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When Parents Yell

Yesterday I yelled at one of my children, in public, for something lame. Yelled, as my husband gently put it later, “like one of those out-of-control moms you see.” Great.

You see, my children were doing something mildly dangerous, the kind of thing that makes moms nervous but is often tolerated by dad. And I asked them both to stop, nicely, twice. Being children, they were oblivious to my requests and continued their mildly dangerous game. And then one fell and tears and crying started and that is when I yelled. Yelled at the other one that I had ASKED THEM TO STOP SAID DANGEROUS THING AND THIS IS WHY AND YOU MAY NOT DO X WHEN YOU ARE CLOSE TO Y, BLAH, BLAH, BLAH.

And even as I was doing the yelling, I was thinking, what the heck is wrong with me? Because when we lose our control, it’s rarely about what the child did, right? It’s about us. It’s about us being tired, or frustrated, or scared. And that, my friends, is why yelling is rarely effective. My child listened to me yell, muttered a quick apology, and then moved as physically far away from me as possible. Like I said before, great.

So now I’m upset, one of my children is crying, and the other feels disconnected from me. Yelling just pushes the lesson away and builds a wall of negative emotions between you and your child. For little children, they might feel scared. Older children will learn to tune the yeller out when at home and will be embarrassed (both for you and them) when in public. And what does it teach if someone older and in a position of power over you yells at you in public? What does it teach if someone bigger than you yells at home? If yelling imprints fear, humiliation, or disconnect, then that is our message and not whatever got you so hot to begin with.

I am eternally grateful that I have forgiving children. I calmed down and apologized clearly and directly for yelling. I explained why I was frightened and that I should not yell when I am scared or upset. My sweet child thanked me for apologizing and gave forgiveness. I’d like to take some credit for that but I’m pretty sure it’s the Montessori education my husband insisted on years ago. My husband, thankfully, also let it go by giving me an hour alone and then discussing it at a later time. He also let it slip that the mildly dangerous act had been sanctioned by him, making me feel even worse.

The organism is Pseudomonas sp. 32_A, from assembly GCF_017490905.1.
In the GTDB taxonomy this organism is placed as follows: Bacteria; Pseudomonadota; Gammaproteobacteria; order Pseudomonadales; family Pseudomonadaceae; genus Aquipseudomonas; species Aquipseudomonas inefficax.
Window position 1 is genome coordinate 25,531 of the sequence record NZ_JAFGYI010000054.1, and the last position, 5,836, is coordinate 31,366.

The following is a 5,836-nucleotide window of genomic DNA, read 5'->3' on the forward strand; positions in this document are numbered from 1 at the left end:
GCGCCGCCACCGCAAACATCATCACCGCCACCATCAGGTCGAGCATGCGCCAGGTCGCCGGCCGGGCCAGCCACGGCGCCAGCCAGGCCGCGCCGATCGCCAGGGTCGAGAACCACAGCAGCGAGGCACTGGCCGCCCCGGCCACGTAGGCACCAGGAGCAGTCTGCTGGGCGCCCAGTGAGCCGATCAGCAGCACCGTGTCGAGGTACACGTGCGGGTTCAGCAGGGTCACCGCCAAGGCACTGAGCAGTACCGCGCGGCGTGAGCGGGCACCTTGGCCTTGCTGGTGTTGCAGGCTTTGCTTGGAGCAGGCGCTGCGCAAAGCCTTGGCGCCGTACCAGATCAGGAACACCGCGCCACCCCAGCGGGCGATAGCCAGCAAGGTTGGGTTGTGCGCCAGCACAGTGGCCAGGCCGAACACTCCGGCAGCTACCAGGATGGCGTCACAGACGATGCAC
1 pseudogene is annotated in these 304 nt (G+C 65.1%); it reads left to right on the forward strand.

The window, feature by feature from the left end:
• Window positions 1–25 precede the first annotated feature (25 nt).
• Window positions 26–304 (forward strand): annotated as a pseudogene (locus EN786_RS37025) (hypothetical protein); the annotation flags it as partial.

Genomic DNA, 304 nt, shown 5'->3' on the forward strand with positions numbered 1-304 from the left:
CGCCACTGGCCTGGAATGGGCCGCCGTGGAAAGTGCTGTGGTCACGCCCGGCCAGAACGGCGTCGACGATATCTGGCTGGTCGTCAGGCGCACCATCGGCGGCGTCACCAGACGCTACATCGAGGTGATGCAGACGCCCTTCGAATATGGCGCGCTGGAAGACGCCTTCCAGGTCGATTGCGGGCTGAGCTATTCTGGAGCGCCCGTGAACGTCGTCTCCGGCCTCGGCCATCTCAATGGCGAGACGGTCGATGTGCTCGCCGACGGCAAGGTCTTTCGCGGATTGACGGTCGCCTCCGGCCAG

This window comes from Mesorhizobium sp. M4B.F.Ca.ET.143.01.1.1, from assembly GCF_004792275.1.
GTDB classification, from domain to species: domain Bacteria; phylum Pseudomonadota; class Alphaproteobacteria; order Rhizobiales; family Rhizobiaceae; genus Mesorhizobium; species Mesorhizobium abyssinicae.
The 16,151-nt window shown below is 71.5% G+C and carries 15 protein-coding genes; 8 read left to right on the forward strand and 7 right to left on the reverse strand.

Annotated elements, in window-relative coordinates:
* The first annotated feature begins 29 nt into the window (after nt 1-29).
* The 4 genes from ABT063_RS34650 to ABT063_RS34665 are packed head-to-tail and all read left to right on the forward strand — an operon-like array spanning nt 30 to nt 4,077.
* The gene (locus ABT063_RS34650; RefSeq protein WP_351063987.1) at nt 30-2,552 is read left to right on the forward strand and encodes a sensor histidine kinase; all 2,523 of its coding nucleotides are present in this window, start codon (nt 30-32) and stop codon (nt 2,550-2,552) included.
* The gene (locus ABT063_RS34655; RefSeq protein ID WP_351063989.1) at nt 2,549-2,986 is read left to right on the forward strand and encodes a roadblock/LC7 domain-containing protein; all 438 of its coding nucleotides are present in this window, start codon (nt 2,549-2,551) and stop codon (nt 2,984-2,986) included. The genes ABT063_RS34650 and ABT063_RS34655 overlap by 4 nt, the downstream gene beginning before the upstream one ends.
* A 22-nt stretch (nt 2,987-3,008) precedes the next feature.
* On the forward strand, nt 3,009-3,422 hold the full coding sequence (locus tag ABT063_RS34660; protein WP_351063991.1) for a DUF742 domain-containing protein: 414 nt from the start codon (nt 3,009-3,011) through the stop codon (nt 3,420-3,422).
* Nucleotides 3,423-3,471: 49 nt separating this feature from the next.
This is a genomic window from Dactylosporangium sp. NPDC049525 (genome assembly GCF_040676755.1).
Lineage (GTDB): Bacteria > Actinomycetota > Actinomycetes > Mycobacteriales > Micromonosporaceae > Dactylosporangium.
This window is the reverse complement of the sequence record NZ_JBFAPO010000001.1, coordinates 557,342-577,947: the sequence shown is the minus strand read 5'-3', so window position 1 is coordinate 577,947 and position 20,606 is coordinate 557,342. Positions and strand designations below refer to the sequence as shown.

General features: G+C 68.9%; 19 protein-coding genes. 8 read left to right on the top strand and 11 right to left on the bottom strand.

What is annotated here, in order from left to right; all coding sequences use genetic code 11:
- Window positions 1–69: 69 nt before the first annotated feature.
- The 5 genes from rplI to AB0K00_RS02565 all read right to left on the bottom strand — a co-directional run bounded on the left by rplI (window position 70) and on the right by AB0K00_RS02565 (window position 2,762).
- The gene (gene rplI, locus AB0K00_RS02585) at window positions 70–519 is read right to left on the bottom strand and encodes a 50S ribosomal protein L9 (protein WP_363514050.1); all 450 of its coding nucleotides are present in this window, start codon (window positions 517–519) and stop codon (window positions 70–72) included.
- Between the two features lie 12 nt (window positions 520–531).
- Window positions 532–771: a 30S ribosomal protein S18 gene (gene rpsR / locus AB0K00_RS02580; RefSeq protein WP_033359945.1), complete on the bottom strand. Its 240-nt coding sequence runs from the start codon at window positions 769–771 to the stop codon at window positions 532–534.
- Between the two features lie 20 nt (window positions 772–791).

So here is the lesson I can share. First, pediatricians are not perfect parents either. We mess up. Often. Second, when you mess up with your kids, apologize. Be sincere. Look them in the eye and tell them you were wrong. Don’t make an excuse, and don’t put it on them. The mistake was yours. Own it, and they will learn that it’s okay to own their mistakes. It’s not all that easy but it will help them be better than we are and know how to fix things when they mess up. Finally, accept forgiveness and then forgive yourself. Good lessons for both of us.

 

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About Dr. Sara Connolly, Bundoo Medical Director

Sara Connolly, MD, FAAP, Board Certified, is a Bundoo Pediatrician who practices in South Florida.

Comments

  1. What about when parents yell at each other? My spouse is a yeller. Do an article on that.

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    1. You are so right! We need Dr. Anderson to do an article about parents yelling. Thanks for the great suggestion.

      Reply
  2. My husband and I are the opposite on the dangerous issue. I am a lot more laid back than he is. I am guilty of yelling at my children. I try really hard not to but sometimes I can’t help it. My four year old then yells back at me. This is something I really need to work on!

    Reply
  3. As a family therapist and parenting coach, I appreciate this article. As a father and husband I can tell you that my wife and I are on the same parenting page. It takes open communication to get this right. I agree with owning the apology when we get “it” wrong. We are our childrens most important teachers, Lead by example. We are role models every second of every day. I know it sounds intimidating; but it is the truth. Also think about why you actually became a parent. I wanted to have amazing experiences with a child and give them my attention and love. Think about that as a legacy.

    Reply
    1. Thank you for your comment, Sebastian. I couldn’t agree more!

      Reply
  4. It is so hard to remain calm in these situations. With my daughter, sometimes I don’t even need to say anything at all. She responds very well to what we call “the look.” 🙂 My face sometimes says all she needs to understand that what she is doing is behavior that I do not approve of.

    Reply
  5. Thanks for sharing! Going forward, how do you and your husband come to an agreement about what is appropriate “possibly dangerous” behavior in public? What’s the fix here? Aside from trying to remain calm?

    Reply
  6. Oh man do I know how you feel! On a recent trip we took that ended up being rather stressful, I realized mid-yelling that I was the one who needed to stop, not my child. I hate that feeling afterwards, but it’s important for kids to see we aren’t perfect and that we too can apologize when we mess up. It’s a good lesson for everyone!

    Reply
  7. I’m so glad I’m not the only mom who thinks her husband is too laid-back with the danger/safety issues. I make him feel like a bad parent because I don’t understand why he worries less than me. He makes me feel neurotic because I worry too much- especially when it comes to safety.

    Reply

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